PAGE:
As the three of us had the gallery to ourselves that morning, we had the opportunity to have a good talk. There was a strong Alberta connection as Michel had spent many happy winters in his younger years on the ski hills in Banff and Lake Louise and later attended the Banff School of Fine Arts.
We were all packed and ready to discover Egypt last January, a new travel destination for us.
After spending several months researching the country, we had a list of things to do and see. The pyramids along with various tombs and historic sites were at the top of the list. Then we decided on a two-night trip into the desert with a couple of Bedouin guides. With the guides navigating over the sand dunes in their Land Rover with precision and skill we sat back and enjoyed the thrill of the ride.
Stopping late afternoon, we were presented with a tasty meal prepared by our guides. Afterwards they entertained us by singing and playing traditional instruments around a fire. The nights were chilly, but well lit with a near full moon. Day 2 brought us to the White Desert.
Mounds of limestone jutting out of the sand for as far as we could see.
Next on our list was a threeday cruise down the Nile. Getting to the ship was quite difficult, due to a small protest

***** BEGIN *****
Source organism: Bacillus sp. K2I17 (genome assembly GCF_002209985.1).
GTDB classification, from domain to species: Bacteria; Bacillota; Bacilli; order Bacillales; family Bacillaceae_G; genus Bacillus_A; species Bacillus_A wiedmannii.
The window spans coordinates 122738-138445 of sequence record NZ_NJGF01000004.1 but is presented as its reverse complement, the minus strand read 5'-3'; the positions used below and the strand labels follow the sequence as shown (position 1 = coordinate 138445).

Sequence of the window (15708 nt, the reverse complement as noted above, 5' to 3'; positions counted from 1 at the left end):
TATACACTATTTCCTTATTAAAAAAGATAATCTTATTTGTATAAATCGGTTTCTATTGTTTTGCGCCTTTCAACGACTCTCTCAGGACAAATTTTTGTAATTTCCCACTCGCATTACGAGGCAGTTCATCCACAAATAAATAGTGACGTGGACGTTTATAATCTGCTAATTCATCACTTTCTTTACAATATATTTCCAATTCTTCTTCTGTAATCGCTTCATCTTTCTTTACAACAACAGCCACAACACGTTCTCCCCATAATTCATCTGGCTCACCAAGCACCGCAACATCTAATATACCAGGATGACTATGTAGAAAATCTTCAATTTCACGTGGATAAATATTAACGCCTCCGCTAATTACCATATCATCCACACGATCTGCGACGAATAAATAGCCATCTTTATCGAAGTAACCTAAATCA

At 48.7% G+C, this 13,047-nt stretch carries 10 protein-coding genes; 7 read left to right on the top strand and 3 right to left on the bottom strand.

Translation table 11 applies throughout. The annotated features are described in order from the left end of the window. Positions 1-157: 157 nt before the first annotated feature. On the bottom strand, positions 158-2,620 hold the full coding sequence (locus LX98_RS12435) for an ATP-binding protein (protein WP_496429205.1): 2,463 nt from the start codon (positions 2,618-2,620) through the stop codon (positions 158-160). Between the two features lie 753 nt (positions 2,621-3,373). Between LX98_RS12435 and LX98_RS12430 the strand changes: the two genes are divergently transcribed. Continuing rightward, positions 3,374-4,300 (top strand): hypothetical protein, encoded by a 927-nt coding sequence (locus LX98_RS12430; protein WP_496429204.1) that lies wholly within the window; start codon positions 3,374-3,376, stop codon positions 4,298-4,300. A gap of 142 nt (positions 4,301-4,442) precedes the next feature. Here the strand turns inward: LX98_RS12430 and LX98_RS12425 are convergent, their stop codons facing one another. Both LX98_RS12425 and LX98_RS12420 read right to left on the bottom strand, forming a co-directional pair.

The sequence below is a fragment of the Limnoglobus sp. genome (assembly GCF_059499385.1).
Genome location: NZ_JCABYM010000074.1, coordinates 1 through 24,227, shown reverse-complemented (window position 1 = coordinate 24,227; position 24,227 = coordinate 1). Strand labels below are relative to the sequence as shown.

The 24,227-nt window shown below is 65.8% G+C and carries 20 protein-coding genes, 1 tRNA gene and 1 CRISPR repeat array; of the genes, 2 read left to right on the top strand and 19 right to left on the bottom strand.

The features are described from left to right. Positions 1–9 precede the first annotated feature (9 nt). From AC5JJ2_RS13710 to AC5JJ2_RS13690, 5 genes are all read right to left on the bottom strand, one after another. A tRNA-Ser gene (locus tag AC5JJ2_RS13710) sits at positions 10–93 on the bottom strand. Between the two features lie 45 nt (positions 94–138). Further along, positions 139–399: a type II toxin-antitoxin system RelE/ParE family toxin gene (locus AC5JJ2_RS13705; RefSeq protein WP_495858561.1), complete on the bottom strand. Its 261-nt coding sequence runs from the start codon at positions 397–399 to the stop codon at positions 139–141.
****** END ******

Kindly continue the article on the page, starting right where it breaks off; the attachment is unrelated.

We eventually talked about more recent times, and he told us about coping with a major health challenge. He had recently completed chemotherapy treatments for Hodgkin’s lymphoma and was half-way through radiation treatments. My husband, who had successfully undergone treatments for Hodgkin’s lymphoma a year ago, completely empathized with him. After jokes about hair-loss, we had a heartfelt talk about how dealing with these kinds of challenges turns your life upside down and Tom was able to offer some encouraging words.
Travel agents usually emphasize stunning scenery, wonderful local food or outstanding recreational activities when recommending travel destinations. While these are important, we have often found — and as this story illustrates — our most memorable travel experiences are connected to the people that we meet on our journeys. on the streets. We were driven around the back roads until we arrived at our port. Settling down on the top lounging area, we had a good view of the protesters.
Suddenly, there were several loud bangs. As tear gas drifted over the ship ahead of us, we ran for cover. The ship did eventually continue on its journey down the Nile without incident.
Arriving in the City of Luxor a few days earlier than anticipated we settled into a hotel waiting for our flight to the Red Sea.
Who knew that a Revolution was in the making?
Our flight was cancelled; trains and airports were closed along with all overland travel. Communication was also shut down, Internet, phones, television, etc.
As we were some of the last tourists left in that city, with nowhere else to go, there was ample opportunity to really get to know the people and to see the country from a different perspective. Egypt is a very warm and hospitable place to visit.
The isolated kingdom of Bhutan is one of the more expensive destinations in the world, popular with celebrities and the well-heeled. In 2012 the kingdom, which limits the number of tourists each year, is opening up new regions once restricted to...
Charlene Schmitt’s visit to Egypt included a trip by Land Rover to the White Desert where odd mushroom-shaped chalk formations dot the landscape. Little did they know at the time that they were there just as the revolution was beginning.